Memory 508 can store one or more software components, and processor 504 can execute it. These components may include at least one operating system (OS) 516, application manager 562, desktop 566 and / or one or more applications 564a and / or 564b from application store 560. The OS 516 may include a framework 520, one or more frame buffers 548, one or more drivers 512, and / or a kernel 518 as previously described in conjunction with FIG. The OS 516 can be any software comprised of programs and data, which manage computer hardware resources and provide common services for the execution of various applications 564. The OS 516 may be any operating system, and in at least some embodiments, but not limited to, Linux (R), Android (R), iPhone OS (iPhone OS). (IOS (registered trademark)), Windows Phone 7 (Windows Phone 7) (registered trademark), and the like. OS 516 is operable to provide functionality to the phone by performing one or more operations as described herein.

  Application 564 may be any high level software that performs specific functionality for the user. Applications 564 may include programs such as email clients, web browsers, text message applications, games, media players, office suites, and the like. Application 564 can be stored in application store 560, which can represent any memory or data storage for storing application 564 and management software associated therewith. Once executed, the application 564 can execute in different areas of the memory 508.

  The framework 520 may be any software or data that allows multiple tasks that are running on the device to interact. In an embodiment, at least a portion of framework 520 and the individual components described below may be considered part of OS 516 or application 564. However, these parts are described as part of the framework 520, except that their components are not so limited. Framework 520 includes, but is not limited to, multiple display management (MDM) module 524, surface cache module 528, window management module 532, input management module 536, task management module 540, application model manager 542, display controller, one Alternatively, it may include a plurality of frame buffers 548, a task stack 552, one or more window stacks 550 (which are a logical arrangement of windows and / or desktops in the display area) and / or event buffers 556.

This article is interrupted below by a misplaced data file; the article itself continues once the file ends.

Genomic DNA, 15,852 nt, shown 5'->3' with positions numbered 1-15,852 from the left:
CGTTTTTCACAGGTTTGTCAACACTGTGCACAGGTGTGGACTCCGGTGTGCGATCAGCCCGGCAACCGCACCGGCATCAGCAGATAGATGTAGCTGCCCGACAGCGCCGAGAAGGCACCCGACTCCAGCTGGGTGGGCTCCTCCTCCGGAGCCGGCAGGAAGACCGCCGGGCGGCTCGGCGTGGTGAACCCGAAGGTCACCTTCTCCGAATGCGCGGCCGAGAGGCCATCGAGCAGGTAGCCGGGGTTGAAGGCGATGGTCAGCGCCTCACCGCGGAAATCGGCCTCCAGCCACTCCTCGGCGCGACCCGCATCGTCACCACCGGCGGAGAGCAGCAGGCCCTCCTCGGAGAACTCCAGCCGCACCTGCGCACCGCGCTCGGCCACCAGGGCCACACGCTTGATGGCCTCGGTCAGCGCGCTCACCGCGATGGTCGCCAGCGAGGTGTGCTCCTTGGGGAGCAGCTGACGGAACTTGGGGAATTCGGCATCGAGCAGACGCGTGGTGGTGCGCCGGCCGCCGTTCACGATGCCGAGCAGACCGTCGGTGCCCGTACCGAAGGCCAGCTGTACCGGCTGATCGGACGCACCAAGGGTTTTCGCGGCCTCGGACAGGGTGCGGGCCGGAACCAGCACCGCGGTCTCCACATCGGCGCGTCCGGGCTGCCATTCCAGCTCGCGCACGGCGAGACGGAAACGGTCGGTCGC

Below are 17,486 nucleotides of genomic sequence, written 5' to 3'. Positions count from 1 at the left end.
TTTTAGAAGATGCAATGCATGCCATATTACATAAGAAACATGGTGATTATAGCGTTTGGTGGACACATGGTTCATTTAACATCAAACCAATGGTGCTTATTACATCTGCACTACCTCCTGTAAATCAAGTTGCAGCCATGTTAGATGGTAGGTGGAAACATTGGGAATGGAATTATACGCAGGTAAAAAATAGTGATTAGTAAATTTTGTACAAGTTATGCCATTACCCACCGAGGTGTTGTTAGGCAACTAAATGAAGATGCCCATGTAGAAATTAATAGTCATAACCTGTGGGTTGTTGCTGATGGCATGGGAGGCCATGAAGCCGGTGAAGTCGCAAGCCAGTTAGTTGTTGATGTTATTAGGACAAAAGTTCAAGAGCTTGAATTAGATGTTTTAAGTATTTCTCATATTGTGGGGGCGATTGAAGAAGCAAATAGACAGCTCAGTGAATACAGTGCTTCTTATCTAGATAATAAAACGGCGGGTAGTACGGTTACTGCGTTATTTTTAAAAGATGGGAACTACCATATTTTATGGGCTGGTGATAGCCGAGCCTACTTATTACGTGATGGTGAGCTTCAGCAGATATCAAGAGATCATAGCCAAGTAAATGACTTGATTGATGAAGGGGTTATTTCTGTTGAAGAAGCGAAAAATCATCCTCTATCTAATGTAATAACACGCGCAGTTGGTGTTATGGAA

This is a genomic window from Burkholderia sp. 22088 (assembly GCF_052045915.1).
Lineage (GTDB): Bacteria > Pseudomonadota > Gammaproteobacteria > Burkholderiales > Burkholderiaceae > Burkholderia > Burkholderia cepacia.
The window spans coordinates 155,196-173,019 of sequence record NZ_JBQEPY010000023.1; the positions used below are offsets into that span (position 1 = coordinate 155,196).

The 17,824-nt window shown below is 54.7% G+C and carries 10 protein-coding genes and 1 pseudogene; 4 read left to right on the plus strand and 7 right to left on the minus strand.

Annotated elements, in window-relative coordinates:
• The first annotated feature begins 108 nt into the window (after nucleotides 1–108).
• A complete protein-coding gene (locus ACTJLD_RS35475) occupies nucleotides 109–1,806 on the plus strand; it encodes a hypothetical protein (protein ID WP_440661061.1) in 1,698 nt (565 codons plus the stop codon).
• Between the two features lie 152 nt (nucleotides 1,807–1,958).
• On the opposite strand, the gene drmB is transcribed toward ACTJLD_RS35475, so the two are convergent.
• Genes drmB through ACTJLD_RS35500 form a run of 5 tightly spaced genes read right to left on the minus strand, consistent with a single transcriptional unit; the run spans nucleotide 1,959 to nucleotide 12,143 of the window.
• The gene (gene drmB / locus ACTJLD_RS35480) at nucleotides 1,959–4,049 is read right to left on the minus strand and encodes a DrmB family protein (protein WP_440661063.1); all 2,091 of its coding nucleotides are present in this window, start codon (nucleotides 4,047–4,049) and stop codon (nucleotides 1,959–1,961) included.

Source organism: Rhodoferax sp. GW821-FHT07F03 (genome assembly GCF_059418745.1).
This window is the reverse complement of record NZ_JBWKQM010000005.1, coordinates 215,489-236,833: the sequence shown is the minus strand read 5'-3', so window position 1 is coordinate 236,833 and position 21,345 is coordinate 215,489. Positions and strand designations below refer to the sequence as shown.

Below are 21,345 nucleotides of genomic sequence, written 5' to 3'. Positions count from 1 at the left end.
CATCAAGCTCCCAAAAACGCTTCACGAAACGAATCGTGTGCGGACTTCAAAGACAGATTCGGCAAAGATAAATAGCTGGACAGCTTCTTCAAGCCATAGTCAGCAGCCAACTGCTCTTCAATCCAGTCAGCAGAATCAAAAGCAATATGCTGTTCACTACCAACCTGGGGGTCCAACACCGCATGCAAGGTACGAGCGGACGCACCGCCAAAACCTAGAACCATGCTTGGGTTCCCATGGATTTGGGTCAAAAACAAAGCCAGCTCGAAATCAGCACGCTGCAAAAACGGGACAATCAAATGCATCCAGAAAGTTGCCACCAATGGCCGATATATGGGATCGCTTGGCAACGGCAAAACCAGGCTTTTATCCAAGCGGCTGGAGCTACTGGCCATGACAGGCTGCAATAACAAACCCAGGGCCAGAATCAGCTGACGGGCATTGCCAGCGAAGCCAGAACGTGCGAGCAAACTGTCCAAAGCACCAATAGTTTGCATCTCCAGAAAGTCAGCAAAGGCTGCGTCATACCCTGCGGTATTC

The MDM module 524 includes one or more modules operable to manage the display of applications or other data on the screen of the device. An embodiment of the MDM module 524 is described in conjunction with FIG. 5B. In an embodiment, the MDM module 524 receives input from other OS 516 components such as the driver 512 and from the application 564 and always determines the state of the device 100. The inputs assist the MDM module 524 in determining how to configure and assign the display according to application priority and requirements and user behavior. Once a decision on the display configuration is made, the MDM module 524 can combine the application 564 and the display. The configuration can then be provided to one or more other components to generate a window on the display.